Well, my tabs had to be preprinted (of course), so off to the computer I went. I opened a label template in Word (gotta love Avery template 5160!) I highlighted all of the cells and centered them. Then I kept them highlighted and changed the orientation of the text. That's this little guy right here:

Then I chose my font and started typing. I used a font anywhere from 10 to 14 pt, and I left a blank line between the two titles on the label (so it would be labeled on the front and back of the tab).

This shows 18 labels.

Students each got a label, and I instructed them to stick on the left end so the the words are on the part hanging off the edge. Then I had them carefully turn the page, make a crease in the blank area between the two titles, then stick down the other side. I don't have a picture of that part of the process, so hopefully you can imagine what that looks like. Then I handed out the next tab and showed them how to stagger them down the side. I will say, some of them are a hot mess. Others got the hang of it and they look quite nice. Either way, they serve their purpose.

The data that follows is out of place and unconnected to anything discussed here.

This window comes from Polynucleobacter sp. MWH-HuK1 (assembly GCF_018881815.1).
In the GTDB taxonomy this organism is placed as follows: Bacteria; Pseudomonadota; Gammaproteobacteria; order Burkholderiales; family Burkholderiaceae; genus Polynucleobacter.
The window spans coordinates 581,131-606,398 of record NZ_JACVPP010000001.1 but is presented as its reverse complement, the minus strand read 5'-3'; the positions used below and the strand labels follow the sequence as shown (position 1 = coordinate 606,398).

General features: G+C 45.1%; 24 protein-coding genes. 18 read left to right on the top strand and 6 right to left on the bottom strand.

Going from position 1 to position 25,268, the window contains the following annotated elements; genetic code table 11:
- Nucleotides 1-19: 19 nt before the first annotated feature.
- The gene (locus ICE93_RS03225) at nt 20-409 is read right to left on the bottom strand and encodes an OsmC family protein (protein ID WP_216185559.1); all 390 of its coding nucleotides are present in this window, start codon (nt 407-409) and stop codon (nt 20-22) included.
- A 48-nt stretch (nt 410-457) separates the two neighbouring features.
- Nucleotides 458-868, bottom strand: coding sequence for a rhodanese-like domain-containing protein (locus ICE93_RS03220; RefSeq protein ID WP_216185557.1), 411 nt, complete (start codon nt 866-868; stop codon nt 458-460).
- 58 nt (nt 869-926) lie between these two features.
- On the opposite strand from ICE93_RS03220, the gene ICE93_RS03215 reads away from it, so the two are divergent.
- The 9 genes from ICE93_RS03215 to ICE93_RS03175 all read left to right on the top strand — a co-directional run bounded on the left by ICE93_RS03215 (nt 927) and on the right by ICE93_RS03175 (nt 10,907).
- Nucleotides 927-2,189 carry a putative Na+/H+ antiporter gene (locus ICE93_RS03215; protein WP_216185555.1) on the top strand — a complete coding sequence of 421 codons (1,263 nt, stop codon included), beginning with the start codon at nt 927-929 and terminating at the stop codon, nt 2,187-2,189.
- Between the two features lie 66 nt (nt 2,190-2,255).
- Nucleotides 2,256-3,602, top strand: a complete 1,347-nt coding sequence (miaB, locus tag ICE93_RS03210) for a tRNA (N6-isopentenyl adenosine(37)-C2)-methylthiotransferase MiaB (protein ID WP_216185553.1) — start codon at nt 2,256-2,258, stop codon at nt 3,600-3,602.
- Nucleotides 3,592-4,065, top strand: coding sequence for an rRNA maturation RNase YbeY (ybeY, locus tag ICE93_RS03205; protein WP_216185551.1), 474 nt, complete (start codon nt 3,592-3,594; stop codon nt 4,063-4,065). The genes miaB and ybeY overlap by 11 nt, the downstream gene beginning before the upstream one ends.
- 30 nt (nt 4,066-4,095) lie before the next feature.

After I already set up my teacher reading notebook, I had a thought...

I stumbled upon this on a whim. Bit of space on a lamination sheet + two lonely labels = What if? But you're probably thinking, why in the world would I want to laminate labels?! My plan is to laminate my tabs to make them sturdier and more durable, but I'm sure there are other uses, too. Maybe a small desk name tag or maybe write-on/wipe-off surface on the front of something.

Here's how you do it. Either pre-print your labels or do blank ones if you're doing write-on/wipe-off. Laminate them as usual. Then cut apart the labels. You should be able to peel off the backing, leaving a label with a laminated surface. Then you can fold it in half for a tab or use it as you normally would as a label. Pretty cool, huh?

If you enjoyed this bright idea, please consider joining me on {Facebook}, {Pinterest}, or view {previous Bright Ideas} for more great ideas.